At the Southeast Regional Competition of National History Day, GPS took both first and second places in the Group Documentary category: Ella Chapin, Arysa Kayasit and Lavender King placed first, with Katie Hubbard and Mary Mueller placing second. This year’s National History Day theme was Communication in History: The Key to Understanding.
GPS swept the regional competition in the Group Exhibit category, taking first, second, and third. Isabel Ponce and Sutton Salter won first place; Caroline Breazeale, Cameron Buhrman, Sarah Kate Elrod, and Ana Pritchett placed second; and Hoda Alameddine, Caroline Barnes, and Holly Beale took third.
Emerson Couch, Julia Nichols, and Zella Stockman won first place at regionals in the Senior Group Performance category. Lee Lee Heald, Emma Leinberger, and Kathryn Lindley took third in the Group Webpage competition. And Sawyer Hunnewell took first place in the Senior Individual Exhibit category.
Juniors Mary Catherine Clelland, Ellie Fivas, Aarushi Modi, and Lauren Thacker had previously entered the National History Day competition in 2019. During the summer of 2020, they participated in GPS’s online enrichment program and took a three-week online course with Dr. Ralph Covino on the foundations of the international language, Esperanto, which led to their return to National History Day this year. Their project, completed on their own time and not as a part of classwork, titled “Esperanto: How a Constructed Language Bridged Gaps in International Communication,” took first place in the Senior Group Webpage competition at the regional level.
Students placing first and second at regionals advanced to the state competition; GPS girls took home more prizes in the state Senior Division than any other school, with two second place finishes and two third place finishes.
Mary Catherine Clelland, Ellie Fivas, Aarushi Modi, and Lauren Thacker’s Esperanto project went on to earn second place at state, earning them a chance to compete at nationals later this year.
Caroline Breazeale, Cameron Buhrman, Sara Kate Elrod, and Ana Pritchett’s project on Edward R. Murrow during the Nazi Blitz took second place in the Senior Group Exhibit category at state.
Emerson Couch, Julia Nichols, and Zella Stockman’s performance on Alan Turing and the Enigma Machine took third place, as did Sawyer Hunnewell’s exhibit “Words Win Wars.”
GPS history teacher Mr. Reed Dillard was nominated for the Patricia Behring Teacher of the Year award in the senior division of the National History Day (NHD) National Contest. The award is sponsored by Patricia Behring in recognition of the pivotal role teachers play in the lives of students.
Each of the 58 National History Day affiliates may nominate one high school teacher for this award, and Mr. Dillard is the senior division nominee from Tennessee. Every nominee for the $10,000 award is a teacher who demonstrates a commitment to engaging students in historical learning through innovative use of primary sources, implementation of active learning strategies to foster historical thinking skills, and participation in the National History Day Contest. All nominees will receive $500 as a result of their nominations.
“The nominees for the Behring Award have shown a dedication to teaching that goes beyond the classroom,” said Dr. Cathy Gorn, National History Day Executive Director. “These educators are leading examples for their peers and invaluable resources for their students. I congratulate Mr. Dillard on his well-deserved nomination.”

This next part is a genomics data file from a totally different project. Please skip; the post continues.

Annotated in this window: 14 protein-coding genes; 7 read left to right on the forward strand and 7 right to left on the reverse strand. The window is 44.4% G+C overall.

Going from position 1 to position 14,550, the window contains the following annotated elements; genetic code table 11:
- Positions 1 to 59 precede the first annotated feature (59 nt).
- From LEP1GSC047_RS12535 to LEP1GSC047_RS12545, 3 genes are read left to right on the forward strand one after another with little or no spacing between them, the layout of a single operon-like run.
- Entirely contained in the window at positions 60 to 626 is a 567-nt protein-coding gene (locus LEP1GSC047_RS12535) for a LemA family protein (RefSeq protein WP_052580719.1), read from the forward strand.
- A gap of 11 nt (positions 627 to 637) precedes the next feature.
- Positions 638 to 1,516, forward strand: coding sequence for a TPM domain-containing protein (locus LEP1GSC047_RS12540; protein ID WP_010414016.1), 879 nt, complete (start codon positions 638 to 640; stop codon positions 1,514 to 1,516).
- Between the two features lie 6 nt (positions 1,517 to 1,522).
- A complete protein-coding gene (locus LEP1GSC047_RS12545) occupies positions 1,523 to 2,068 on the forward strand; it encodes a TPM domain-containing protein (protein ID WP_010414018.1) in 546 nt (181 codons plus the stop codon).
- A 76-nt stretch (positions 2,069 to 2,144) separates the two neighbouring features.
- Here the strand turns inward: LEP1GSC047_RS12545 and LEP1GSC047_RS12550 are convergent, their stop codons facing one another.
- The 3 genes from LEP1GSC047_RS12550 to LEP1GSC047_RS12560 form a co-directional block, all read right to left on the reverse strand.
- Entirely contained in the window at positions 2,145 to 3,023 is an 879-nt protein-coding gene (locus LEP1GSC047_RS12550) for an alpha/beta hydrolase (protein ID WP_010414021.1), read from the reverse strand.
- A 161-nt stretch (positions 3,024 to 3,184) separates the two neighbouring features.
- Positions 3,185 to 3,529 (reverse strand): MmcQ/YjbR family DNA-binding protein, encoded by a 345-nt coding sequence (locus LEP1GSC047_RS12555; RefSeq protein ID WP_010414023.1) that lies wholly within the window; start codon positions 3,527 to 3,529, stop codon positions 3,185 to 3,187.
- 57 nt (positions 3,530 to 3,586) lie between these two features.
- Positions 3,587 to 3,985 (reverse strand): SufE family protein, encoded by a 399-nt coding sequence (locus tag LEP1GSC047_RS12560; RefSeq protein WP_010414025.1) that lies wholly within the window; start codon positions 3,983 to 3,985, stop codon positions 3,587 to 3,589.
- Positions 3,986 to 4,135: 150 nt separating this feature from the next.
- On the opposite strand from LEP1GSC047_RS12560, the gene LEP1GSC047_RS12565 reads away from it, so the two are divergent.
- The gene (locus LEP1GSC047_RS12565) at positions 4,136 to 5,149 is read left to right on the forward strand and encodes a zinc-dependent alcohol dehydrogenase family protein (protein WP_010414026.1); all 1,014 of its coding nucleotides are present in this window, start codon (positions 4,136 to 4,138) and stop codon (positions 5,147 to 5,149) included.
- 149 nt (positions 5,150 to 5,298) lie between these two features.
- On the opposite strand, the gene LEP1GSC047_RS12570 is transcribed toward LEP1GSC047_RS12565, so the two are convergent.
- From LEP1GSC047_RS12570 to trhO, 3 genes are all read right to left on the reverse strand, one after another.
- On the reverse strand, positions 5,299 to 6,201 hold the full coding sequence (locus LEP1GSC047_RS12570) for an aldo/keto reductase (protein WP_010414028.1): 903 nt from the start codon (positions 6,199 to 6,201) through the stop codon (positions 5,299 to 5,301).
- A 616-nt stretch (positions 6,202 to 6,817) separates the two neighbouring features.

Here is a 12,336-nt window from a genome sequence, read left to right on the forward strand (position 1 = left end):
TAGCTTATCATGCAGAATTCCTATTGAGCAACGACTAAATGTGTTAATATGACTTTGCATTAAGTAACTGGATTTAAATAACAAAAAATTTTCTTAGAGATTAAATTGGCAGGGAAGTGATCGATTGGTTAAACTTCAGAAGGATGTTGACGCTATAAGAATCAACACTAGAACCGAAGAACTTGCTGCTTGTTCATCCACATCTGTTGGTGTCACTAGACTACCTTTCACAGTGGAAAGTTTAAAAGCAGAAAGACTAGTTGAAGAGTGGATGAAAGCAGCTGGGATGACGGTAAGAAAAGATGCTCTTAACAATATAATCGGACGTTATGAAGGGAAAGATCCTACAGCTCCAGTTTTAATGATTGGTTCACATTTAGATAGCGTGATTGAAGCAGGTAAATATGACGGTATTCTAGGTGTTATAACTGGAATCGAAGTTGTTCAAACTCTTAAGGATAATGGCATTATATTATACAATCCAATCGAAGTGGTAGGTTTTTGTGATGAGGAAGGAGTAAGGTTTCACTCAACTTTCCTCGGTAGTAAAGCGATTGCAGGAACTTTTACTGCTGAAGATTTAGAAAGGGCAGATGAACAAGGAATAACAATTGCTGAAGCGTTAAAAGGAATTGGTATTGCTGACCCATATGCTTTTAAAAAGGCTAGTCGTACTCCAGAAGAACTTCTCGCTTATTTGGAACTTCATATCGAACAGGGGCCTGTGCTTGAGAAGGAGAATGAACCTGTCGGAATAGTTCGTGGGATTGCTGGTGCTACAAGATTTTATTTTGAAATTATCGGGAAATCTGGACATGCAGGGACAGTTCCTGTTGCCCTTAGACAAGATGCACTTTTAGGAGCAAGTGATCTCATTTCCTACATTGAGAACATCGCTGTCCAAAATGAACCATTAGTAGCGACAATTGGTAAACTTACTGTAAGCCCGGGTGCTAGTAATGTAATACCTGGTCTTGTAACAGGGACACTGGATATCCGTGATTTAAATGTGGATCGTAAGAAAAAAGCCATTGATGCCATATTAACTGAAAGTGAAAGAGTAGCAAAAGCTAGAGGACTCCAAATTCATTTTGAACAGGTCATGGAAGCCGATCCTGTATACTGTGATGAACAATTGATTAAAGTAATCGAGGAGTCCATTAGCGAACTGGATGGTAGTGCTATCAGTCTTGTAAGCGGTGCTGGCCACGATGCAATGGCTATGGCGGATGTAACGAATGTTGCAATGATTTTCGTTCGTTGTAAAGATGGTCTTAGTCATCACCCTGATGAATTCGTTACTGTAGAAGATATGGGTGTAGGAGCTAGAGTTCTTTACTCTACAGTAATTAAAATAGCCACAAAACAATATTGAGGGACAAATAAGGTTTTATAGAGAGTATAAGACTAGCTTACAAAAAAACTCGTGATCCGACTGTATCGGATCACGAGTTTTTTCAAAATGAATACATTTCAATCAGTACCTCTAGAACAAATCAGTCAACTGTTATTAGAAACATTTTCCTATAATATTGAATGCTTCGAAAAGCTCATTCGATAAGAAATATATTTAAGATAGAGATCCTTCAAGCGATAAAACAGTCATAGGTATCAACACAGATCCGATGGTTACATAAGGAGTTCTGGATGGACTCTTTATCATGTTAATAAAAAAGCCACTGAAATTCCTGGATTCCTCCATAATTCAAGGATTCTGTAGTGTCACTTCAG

The national winner will be selected by a committee of experienced teachers and historians and announced on Saturday, June 19, at the virtual National History Day National Contest Awards Ceremony. Nominees’ work must clearly illustrate the development and use of creative teaching methods that engage students in history, and help them make exciting discoveries about the past.
About National History Day
NHD is a nonprofit organization based in College Park, Maryland, that seeks to improve the teaching and learning of history. The National History Day Contest was established in 1974 and currently engages more than half a million students every year in conducting original research on historical topics of interest. Students present their research as a documentary, exhibit, paper, performance, or website. Projects compete first at the local and affiliate levels, where the top entries are invited to the National Contest at the University of Maryland at College Park. For more information, visit NHD.org
About National History Day in Tennessee
National History Day is a year-long education program for students in grades 6-12 that engages both educators and students to improve the teaching and learning of history in public, private, and home schools. Students who participate have shown dramatic improvements in research techniques, writing skills, historical knowledge, creativity, literacy, communication, civic engagement, and college readiness. In addition to these skills, a 2011 study demonstrates that students who participate in National History Day outperform their non-NHD peers on state standardized tests in multiple subjects, including reading, science, and math, as well as social studies.
The Tennessee Historical Society became the state affiliate of National History Day in the 2008-09 academic year. Since that time, student and educator participation across the state has more than doubled. More than 8,300 students across the state participate in National History Day. After competing in a cycle of contests, a delegation of approximately 65 students is selected to represent Tennessee at the National History Day contest
, held each June in College Park, Maryland.